SINGAPORE: A lack of commercial feasibility, rather than a lack of capabilities in Singapore, contributed to Dyson’s decision to scrap its automotive division and project to build electric vehicles here, said Senior Minister of State for Trade and Industry Chee Hong Tat on Tuesday (Nov 5).
Mr Chee was responding to Member of Parliament (MP) Liang Eng Hwa, who had asked if there was "any lack of specific capabilities or advantages" on Singapore’s part that may have contributed to the U-turn in the British firm’s plans for an electric car plant here.
“Is it due to a lack of capabilities? No,” said Mr Chee.
“This is a business they were thinking of going into and later decided that it would not be viable commercially for the company to continue, so they have stopped their plans to go into this area.”
Dyson said in October that although its team had developed a "fantastic" electric car, it was not commercially viable.
"Though we have tried very hard throughout the development process, we simply can no longer see a way to make it commercially viable," said Mr Dyson in an e-mail to employees in October.
"We have been through a serious process to find a buyer for the project which has, unfortunately, been unsuccessful so far," he added.
Mr Chee noted on Tuesday that Singapore continues to be valued for its highly-skilled workforce, strengths in advanced technologies such as robotics and automation, a strong intellectual property protection regime which allows for research and development (R&D), as well as its strong tripartite partnership.
“This ecosystem is what we are trying to grow whether it is for manufacturing of electric vehicles, high-end equipment for precision manufacturing, and bio- and med-tech – things which require high skill and can produce high value,” he said in Parliament.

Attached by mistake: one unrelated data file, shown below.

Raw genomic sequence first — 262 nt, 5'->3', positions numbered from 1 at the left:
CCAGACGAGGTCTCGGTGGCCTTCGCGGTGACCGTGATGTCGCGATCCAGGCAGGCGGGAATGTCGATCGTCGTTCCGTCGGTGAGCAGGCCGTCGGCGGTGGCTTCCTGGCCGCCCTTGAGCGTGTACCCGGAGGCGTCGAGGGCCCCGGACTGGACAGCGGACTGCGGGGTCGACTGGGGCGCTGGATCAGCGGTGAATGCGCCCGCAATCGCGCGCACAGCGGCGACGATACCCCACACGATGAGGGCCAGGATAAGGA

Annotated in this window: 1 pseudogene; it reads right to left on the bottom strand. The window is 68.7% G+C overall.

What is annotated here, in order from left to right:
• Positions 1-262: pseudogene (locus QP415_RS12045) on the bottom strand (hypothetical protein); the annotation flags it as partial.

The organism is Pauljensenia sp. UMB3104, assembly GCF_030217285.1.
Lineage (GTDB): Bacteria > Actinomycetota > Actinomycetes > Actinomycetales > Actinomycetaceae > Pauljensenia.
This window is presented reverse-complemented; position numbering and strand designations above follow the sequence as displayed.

Other companies have expressed interest in developing smart mobility solutions in Singapore, added Mr Chee without going into details.
“We will continue to work with these companies to harness new opportunities for Singapore, our companies and our workers,” he said.
INCENTIVES NOT GIVEN
As for Dyson, the company’s decision to shift gears on its electric vehicle business means that incentives will “therefore not be given for this project”.
“I want to be clear that because the project has not taken place and the investments have not been made, the incentives have not been given,” said Mr Chee in response to a question from MP Seah Kian Peng on whether Dyson will be honouring its other investment commitments.
“For other projects that Dyson has already started or are planning to expand some of their activities in Singapore, that is something that we will look at separately,” he added.
Mr Chee said the shutting down of the electric vehicle business will not impact Dyson’s presence and operations in Singapore.
"Although Dyson will no longer pursue its electric vehicle business, it will continue to grow its core business in Singapore, develop battery technology for consumer products and expand R&D in areas such as sensors and robotics and artificial intelligence, which will also support the development of a smart mobility ecosystem," he added.
The 20 employees from its shuttered electric vehicle unit will also be redeployed within the organisation, Mr Chee said.
Dyson employs about 1,200 people here. Earlier this year, it said it would move its corporate head office to Singapore to "reflect the increasing importance of Asia" to its business.